An open day at the European Commission? How exciting! No? Oh come on, try at least to show a little enthusiasm!
After more than a year as a Brussels resident, it was high time to visit one of the centres of EU power in this, Europe’s capital (three weeks a month). High time not least because, judging by the noises coming out of Britain, it may be my last year as a British and an EU citizen.
Every year in May, Europe celebrates. There’s something for (more or less) everyone this month: the Second World War came to an end on 8th May 1945 (9th May if you are east of Berlin); the Council of Europe was founded in 1949 by the Treaty of London and celebrates that event every May 5th; and the EU celebrates on May 9th because that was the date of the Schuman Declaration in 1950, regarded as the seed of the European Union.
Europe will not be made all at once, or according to a single plan. It will be built through concrete achievements which first create a de facto solidarity. The coming together of the nations of Europe requires the elimination of the age-old opposition of France and Germany.
Robert Schuman, then French Foreign Minister
The celebrations spread through the month. This year the Headquarters of the European Commission in the Berlaymont building at the Schumann roundabout here in Brussels held a family fun open day last Saturday. (It wasn’t in fact billed as “family fun”, just as an “open day”, but there were definitely families there, and many seemed to be having fun.)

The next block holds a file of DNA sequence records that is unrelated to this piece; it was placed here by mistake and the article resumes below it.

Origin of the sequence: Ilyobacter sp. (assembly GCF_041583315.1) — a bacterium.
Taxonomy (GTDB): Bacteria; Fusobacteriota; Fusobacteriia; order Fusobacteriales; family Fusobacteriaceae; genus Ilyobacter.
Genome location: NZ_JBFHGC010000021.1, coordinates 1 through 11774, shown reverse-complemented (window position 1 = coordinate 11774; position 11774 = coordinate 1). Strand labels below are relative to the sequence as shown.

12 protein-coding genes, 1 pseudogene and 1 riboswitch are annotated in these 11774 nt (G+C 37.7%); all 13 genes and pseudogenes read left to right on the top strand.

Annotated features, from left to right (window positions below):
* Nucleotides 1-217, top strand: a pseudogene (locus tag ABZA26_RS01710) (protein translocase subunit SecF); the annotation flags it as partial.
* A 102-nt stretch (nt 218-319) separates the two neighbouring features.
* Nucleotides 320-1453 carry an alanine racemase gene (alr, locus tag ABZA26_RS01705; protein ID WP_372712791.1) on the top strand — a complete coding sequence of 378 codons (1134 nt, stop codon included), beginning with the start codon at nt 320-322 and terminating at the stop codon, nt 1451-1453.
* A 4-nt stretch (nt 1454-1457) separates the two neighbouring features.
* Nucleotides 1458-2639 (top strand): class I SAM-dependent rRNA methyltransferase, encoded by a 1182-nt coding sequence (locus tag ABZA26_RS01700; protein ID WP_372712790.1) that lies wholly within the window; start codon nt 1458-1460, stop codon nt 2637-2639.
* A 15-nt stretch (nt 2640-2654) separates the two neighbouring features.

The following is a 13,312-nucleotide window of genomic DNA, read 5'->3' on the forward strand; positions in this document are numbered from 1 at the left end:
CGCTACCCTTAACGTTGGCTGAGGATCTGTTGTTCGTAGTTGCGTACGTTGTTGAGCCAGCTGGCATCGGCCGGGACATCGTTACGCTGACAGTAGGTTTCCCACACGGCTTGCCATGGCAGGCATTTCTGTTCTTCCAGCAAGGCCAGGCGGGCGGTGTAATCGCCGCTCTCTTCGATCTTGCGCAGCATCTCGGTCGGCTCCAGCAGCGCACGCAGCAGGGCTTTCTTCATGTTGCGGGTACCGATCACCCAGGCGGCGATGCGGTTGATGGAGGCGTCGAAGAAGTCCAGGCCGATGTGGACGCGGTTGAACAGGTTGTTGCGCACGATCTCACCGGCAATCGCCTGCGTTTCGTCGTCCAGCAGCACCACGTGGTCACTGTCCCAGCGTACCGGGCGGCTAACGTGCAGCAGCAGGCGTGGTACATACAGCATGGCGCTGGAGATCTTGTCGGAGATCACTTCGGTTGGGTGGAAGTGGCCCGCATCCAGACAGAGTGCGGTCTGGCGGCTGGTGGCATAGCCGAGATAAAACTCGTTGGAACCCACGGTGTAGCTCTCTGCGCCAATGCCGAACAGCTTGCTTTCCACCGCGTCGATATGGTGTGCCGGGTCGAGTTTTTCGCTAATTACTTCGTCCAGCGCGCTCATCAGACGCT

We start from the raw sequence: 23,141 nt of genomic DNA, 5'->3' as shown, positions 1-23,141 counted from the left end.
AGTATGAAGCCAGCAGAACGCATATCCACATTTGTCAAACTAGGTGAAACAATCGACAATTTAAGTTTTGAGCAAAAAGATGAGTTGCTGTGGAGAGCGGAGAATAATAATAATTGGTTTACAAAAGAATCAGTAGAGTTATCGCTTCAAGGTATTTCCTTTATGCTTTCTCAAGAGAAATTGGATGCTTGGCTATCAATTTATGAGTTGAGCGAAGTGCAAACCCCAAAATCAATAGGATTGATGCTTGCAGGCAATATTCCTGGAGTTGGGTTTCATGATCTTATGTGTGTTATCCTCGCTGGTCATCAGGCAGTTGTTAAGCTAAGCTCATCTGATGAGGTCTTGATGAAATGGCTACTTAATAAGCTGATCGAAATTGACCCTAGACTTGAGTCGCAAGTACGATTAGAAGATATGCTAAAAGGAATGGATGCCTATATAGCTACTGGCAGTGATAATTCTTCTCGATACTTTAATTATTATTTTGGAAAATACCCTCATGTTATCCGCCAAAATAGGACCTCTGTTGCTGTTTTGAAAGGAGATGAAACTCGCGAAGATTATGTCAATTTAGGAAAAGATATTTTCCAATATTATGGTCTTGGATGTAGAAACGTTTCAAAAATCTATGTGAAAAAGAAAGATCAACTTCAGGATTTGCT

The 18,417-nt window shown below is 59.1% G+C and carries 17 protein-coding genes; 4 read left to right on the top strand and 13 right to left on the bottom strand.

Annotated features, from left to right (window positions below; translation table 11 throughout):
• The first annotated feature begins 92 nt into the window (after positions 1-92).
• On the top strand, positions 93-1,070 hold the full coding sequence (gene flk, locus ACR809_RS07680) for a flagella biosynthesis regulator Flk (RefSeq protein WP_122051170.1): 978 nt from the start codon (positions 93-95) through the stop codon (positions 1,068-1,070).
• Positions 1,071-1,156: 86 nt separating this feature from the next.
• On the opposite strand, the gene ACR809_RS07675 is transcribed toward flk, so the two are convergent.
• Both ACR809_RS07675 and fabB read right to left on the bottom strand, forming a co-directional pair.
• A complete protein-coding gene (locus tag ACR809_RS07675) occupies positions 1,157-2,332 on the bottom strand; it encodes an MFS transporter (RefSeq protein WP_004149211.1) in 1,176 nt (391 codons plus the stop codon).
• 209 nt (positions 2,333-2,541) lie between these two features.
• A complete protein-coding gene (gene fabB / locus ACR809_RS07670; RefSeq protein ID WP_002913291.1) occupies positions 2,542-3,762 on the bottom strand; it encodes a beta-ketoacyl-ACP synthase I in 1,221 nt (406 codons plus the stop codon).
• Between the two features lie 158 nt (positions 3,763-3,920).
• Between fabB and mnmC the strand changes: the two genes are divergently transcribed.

Personally I found it a curious mix of the genuinely interesting, quite entertaining and deadly boring. Many of the Directorates-General and Service sections of the Commission were represented, but it was clear which had put thought and effort into what they were doing there. The stalls run by everyone connected to science and languages had crowds of visitors and eager participants. Some of the other stalls were staffed by people whose enthusiasm and ability to connect with the general public was lukewarm at best.
There should be more of these events (with engaged organisers), and they should be taking place in schools and public forums across the EU on a weekly basis. Perhaps if that had been happening in the UK the last 40 years we wouldn’t be where we now are. Or at least the British public would be better able to make an informed decision. As it is, most of the propaganda I hear from both sides of the Brexit debate at present seems bloated, ignorant and designed to prey on fear.
But let us not dwell on the negative. Here are some photos from Saturday’s open day.…and they took a photo and turned it into a 180 degree animation.
This article was written for the #Blogg52 challenge.